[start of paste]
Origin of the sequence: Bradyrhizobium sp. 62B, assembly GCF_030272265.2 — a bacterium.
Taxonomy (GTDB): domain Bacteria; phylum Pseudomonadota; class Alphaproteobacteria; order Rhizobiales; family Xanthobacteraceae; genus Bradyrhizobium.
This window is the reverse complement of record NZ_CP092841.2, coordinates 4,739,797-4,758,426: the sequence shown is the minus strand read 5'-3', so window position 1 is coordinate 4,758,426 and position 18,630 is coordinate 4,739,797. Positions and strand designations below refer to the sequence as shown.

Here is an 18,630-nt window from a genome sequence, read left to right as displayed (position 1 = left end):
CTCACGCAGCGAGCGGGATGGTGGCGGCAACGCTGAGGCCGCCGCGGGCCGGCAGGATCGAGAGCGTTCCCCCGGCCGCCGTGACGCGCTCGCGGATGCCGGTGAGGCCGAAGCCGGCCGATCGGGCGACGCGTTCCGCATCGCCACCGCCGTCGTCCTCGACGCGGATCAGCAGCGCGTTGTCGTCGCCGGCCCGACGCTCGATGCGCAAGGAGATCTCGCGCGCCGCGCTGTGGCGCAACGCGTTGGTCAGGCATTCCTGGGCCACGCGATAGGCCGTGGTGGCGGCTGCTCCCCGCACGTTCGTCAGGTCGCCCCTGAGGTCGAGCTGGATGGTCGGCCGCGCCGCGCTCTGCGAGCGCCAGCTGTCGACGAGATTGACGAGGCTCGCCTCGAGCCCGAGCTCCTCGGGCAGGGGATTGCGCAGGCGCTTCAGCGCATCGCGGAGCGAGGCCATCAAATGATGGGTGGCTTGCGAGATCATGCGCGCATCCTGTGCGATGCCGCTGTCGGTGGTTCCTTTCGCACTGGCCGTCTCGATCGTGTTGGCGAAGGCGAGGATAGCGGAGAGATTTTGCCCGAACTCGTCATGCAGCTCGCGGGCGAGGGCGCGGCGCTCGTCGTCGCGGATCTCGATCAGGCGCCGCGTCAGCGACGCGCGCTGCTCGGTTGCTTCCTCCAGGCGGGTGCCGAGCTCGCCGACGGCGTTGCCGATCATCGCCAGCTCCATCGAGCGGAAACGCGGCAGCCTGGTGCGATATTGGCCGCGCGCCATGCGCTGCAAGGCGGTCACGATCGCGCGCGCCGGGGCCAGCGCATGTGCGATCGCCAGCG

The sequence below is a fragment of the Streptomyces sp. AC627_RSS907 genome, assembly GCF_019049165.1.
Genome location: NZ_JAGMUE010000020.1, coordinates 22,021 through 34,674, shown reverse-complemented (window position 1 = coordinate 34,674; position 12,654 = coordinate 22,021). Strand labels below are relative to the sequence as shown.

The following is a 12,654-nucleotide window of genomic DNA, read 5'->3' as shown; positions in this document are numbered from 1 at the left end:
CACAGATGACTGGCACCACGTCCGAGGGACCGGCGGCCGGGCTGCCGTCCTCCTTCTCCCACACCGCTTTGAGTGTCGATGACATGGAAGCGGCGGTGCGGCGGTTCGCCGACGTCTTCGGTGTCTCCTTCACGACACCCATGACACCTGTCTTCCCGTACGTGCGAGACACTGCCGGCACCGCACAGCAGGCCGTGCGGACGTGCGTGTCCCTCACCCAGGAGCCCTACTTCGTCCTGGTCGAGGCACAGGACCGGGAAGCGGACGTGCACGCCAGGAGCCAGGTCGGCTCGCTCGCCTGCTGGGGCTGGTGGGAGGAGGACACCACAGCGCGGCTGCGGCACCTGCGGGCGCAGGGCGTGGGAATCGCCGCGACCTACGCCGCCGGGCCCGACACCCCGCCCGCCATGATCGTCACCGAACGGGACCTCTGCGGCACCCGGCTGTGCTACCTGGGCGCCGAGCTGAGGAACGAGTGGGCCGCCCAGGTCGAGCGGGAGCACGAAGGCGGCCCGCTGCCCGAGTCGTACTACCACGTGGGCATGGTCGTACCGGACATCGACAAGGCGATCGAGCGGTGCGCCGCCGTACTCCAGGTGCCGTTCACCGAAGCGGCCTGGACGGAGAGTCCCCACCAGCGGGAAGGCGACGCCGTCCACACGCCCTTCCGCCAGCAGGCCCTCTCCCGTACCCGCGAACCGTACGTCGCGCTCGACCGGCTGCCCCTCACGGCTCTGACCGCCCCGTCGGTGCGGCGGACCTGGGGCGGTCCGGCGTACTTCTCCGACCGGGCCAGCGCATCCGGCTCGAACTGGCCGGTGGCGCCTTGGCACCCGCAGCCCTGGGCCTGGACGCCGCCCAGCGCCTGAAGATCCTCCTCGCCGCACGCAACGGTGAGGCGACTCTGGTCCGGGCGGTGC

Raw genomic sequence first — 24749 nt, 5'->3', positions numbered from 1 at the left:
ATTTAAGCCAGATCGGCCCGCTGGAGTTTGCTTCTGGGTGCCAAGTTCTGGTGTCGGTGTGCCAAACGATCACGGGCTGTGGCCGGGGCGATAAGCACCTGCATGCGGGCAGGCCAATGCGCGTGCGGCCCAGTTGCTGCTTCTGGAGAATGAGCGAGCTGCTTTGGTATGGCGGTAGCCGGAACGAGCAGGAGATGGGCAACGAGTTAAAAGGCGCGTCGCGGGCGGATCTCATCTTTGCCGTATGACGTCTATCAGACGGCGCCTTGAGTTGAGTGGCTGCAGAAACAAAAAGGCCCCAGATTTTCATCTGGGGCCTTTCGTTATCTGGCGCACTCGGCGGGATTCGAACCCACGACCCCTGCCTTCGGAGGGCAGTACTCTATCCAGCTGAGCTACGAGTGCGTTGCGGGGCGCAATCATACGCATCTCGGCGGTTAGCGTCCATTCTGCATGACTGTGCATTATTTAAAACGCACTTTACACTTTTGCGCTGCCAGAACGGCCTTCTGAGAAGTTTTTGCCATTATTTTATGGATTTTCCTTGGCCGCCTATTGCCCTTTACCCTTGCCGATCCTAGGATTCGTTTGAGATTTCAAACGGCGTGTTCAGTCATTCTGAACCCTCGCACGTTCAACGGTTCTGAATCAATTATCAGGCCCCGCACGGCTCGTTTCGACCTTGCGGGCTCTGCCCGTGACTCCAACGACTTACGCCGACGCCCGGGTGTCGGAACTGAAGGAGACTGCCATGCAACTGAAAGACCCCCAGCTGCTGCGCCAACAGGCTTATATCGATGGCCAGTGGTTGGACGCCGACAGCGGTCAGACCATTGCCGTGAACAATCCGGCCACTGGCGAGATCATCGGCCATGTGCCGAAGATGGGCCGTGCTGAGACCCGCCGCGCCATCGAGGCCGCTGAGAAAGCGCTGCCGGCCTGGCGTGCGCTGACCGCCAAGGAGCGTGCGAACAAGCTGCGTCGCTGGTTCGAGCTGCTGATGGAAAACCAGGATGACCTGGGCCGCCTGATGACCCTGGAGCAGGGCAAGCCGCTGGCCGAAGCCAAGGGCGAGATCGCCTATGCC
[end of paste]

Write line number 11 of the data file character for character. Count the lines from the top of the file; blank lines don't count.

ATTTAAGCCAGATCGGCCCGCTGGAGTTTGCTTCTGGGTGCCAAGTTCTGGTGTCGGTGTGCCAAACGATCACGGGCTGTGGCCGGGGCGATAAGCACCTGCATGCGGGCAGGCCAATGCGCGTGCGGCCCAGTTGCTGCTTCTGGAGAATGAGCGAGCTGCTTTGGTATGGCGGTAGCCGGAACGAGCAGGAGATGGGCAACGAGTTAAAAGGCGCGTCGCGGGCGGATCTCATCTTTGCCGTATGACGTCTATCAGACGGCGCCTTGAGTTGAGTGGCTGCAGAAACAAAAAGGCCCCAGATTTTCATCTGGGGCCTTTCGTTATCTGGCGCACTCGGCGGGATTCGAACCCACGACCCCTGCCTTCGGAGGGCAGTACTCTATCCAGCTGAGCTACGAGTGCGTTGCGGGGCGCAATCATACGCATCTCGGCGGTTAGCGTCCATTCTGCATGACTGTGCATTATTTAAAACGCACTTTACACTTTTGCGCTGCCAGAACGGCCTTCTGAGAAGTTTTTGCCATTATTTTATGGATTTTCCTTGGCCGCCTATTGCCCTTTACCCTTGCCGATCCTAGGATTCGTTTGAGATTTCAAACGGCGTGTTCAGTCATTCTGAACCCTCGCACGTTCAACGGTTCTGAATCAATTATCAGGCCCCGCACGGCTCGTTTCGACCTTGCGGGCTCTGCCCGTGACTCCAACGACTTACGCCGACGCCCGGGTGTCGGAACTGAAGGAGACTGCCATGCAACTGAAAGACCCCCAGCTGCTGCGCCAACAGGCTTATATCGATGGCCAGTGGTTGGACGCCGACAGCGGTCAGACCATTGCCGTGAACAATCCGGCCACTGGCGAGATCATCGGCCATGTGCCGAAGATGGGCCGTGCTGAGACCCGCCGCGCCATCGAGGCCGCTGAGAAAGCGCTGCCGGCCTGGCGTGCGCTGACCGCCAAGGAGCGTGCGAACAAGCTGCGTCGCTGGTTCGAGCTGCTGATGGAAAACCAGGATGACCTGGGCCGCCTGATGACCCTGGAGCAGGGCAAGCCGCTGGCCGAAGCCAAGGGCGAGATCGCCTATGCC